The First Thing We Do, Let’s Kill All the Philosophers

"What sat in those three chairs was three men, though hard to recognize as men till you looked closely. Their hair, which was gray, had grown over their eyes till it almost concealed their faces, and their beards had grown over the table, climbing round and entwining plates and goblets as brambles entwine a fence, until, all mixed in one great mat of hair, they flowed over the edge and down to the floor. And from their heads the hair hung over the backs of their chairs so that they were wholly hidden. In fact the three men were nearly all hair."

I know there are some rumblings in yesterday's thread about sin, judgment, and necessity about my being tardy to reply to comments.  When there's such a fast discussion (over 100 comments in 12 hours, I can't pop in and out as much as I'd like to.  I did quite appreciate Steve Schuler's comment that, even though my tardiness was frustrating, "For my purposes the best aspect of Leah’s blog are the comments threads and the overall civil and thoughtful exchanges I am able to read here."  Ag … [Read more...]

The theologians Chris Hallquist doesn’t believe in

uncredible hallq

Chris Hallquist (who blogs in the Patheos Atheist channel as the Uncredible Hallq) is in the process of writing a book tentatively titled Angry Atheists?: Why the Backlash Against Popular Atheism Is Silly. As he writes it, he's posting drafts of chapters on his blog to invite comment, sort out confusion, etc.   The most recent chapter he's revised and posted is to be Chapter Two: The many gods I don’t believe in (yours included).Since I guess I'm in the intended audience for the eventual book … [Read more...]

The Man is Father of the Monster

Careful the tale you tell, that is the spell...

When I saw the National Theatre’s production of Frankenstein, I thought there were two somewhat cliché ideas that were lent additional depth in this staging. Previously, I wrote about Frankenstein learning humanity from his possibly inhuman monster, but there was also an interesting use of a trope as the creature learned to be a man.When the creature confronts Frankenstein’s wife near the end of the show, she marvels at his humanity and his sophistication, but when he lists what Frankenstein … [Read more...]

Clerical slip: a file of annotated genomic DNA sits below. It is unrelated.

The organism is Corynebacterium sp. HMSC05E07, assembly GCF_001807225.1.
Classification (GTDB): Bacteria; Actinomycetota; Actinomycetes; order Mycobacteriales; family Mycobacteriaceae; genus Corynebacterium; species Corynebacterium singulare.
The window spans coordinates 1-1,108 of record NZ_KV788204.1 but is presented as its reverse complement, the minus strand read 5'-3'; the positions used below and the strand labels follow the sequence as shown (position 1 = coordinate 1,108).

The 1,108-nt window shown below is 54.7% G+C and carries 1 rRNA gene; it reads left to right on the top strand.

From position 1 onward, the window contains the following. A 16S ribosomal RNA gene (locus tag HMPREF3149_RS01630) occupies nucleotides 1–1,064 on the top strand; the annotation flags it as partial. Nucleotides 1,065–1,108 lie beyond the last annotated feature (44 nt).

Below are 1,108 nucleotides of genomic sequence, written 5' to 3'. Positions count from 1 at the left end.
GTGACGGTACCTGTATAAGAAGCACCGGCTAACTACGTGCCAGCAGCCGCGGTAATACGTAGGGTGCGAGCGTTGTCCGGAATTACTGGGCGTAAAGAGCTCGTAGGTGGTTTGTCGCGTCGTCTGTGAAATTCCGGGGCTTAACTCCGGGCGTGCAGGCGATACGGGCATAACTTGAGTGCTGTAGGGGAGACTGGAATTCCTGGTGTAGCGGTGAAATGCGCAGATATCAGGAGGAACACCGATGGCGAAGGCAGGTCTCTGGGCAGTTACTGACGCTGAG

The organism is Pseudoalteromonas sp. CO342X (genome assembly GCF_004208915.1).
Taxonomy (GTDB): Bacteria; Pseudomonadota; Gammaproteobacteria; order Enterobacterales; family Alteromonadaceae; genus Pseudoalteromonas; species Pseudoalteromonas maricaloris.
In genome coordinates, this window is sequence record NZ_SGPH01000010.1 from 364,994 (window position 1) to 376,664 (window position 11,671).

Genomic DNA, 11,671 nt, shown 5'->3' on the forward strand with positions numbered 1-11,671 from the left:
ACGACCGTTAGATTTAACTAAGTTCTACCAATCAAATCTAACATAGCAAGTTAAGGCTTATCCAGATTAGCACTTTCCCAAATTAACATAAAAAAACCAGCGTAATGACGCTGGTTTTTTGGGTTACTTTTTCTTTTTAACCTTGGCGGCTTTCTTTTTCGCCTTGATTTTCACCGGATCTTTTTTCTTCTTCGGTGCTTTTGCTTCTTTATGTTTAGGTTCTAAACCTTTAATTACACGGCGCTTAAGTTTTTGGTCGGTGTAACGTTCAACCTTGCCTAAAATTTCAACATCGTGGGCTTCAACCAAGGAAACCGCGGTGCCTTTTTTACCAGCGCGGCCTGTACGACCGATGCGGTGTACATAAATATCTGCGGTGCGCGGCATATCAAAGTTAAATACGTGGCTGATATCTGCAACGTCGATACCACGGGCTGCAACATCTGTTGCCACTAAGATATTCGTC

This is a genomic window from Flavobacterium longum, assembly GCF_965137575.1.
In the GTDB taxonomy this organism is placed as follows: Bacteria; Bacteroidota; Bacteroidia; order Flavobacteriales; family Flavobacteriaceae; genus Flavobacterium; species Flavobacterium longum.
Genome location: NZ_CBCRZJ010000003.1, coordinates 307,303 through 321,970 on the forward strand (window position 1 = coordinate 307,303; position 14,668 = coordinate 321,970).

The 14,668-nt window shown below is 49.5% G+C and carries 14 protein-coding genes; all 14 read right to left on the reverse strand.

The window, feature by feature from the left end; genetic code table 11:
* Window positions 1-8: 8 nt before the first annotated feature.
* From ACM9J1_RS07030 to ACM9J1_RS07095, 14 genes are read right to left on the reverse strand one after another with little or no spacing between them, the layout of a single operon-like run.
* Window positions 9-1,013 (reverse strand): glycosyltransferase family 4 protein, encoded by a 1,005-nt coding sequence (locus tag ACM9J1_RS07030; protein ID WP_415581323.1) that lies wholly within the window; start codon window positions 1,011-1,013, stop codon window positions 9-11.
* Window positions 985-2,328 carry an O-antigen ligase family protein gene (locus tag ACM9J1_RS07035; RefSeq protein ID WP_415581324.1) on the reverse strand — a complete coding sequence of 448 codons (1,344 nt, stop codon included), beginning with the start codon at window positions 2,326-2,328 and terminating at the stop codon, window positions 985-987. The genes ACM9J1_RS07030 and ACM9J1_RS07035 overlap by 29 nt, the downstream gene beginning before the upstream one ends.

Bob, can I interest you in Transhumanism?

Bob Seidensticker has looked over my recent post on objective morality and hard to get at truths, and he's got some more questions.  Let me pull out a couple quotes from Bob's post: I'll agree that there’s nothing absolute for the consensus to be truth about. When we say, “Capital punishment is wrong,” there is no absolute truth (the yardstick) for us to compare our claim against. Is capital punishment wrong? We can wrestle with this issue the only way we ever have, by studying the issue and arg … [Read more...]

Objective Morality and Hard to Get at Truths

Bob Seidensticker has been checking out C.S. Lewis, and he's put up a post explaining why he still doesn't think it makes sense to talk about morality as objective.  I'm going to reply over here, but I'd love to have Hemant Mehta of Friendly Atheist step in and backstop me.You see, back when Hemant and I were scrapping on Justin Brierley's radio show, Hemant agreed with me that the Taliban are flat out wrong about the moral status of women, as wrong as people who think the earth is flat.  I w … [Read more...]

Get in the Game

Eli of Rust Belt Philosophy has expanded his critique of the LARPing exercise, and I found it really helpful. The game is meant to help you defend against not taking an idea very seriously or not working out its consequences or predictions, and now I understand why Eli doesn't think that properly falls into the category of good epistemology. I've excerpted below, but you should nip over and read the whole thing. On its face, this sort of thing [ugh fields] looks as though it's relevant to … [Read more...]

What are your utils denominated in?

harry potter catholicism

 In the comment threads for the "Hey! I didn't say Science Says!" post, there were a couple attempts to come up with metrics to check the impact of changes to marriage law.  Some of them are definitely quantifiable (suicide rate, reported domestic abuse) but don't do a good job capturing the impact of a given marriage schema on the whole population.  Those kinds of outcomes are only tracking couples who hit a certain threshhold of dysfunction.  It's like measuring the effectiveness of a … [Read more...]


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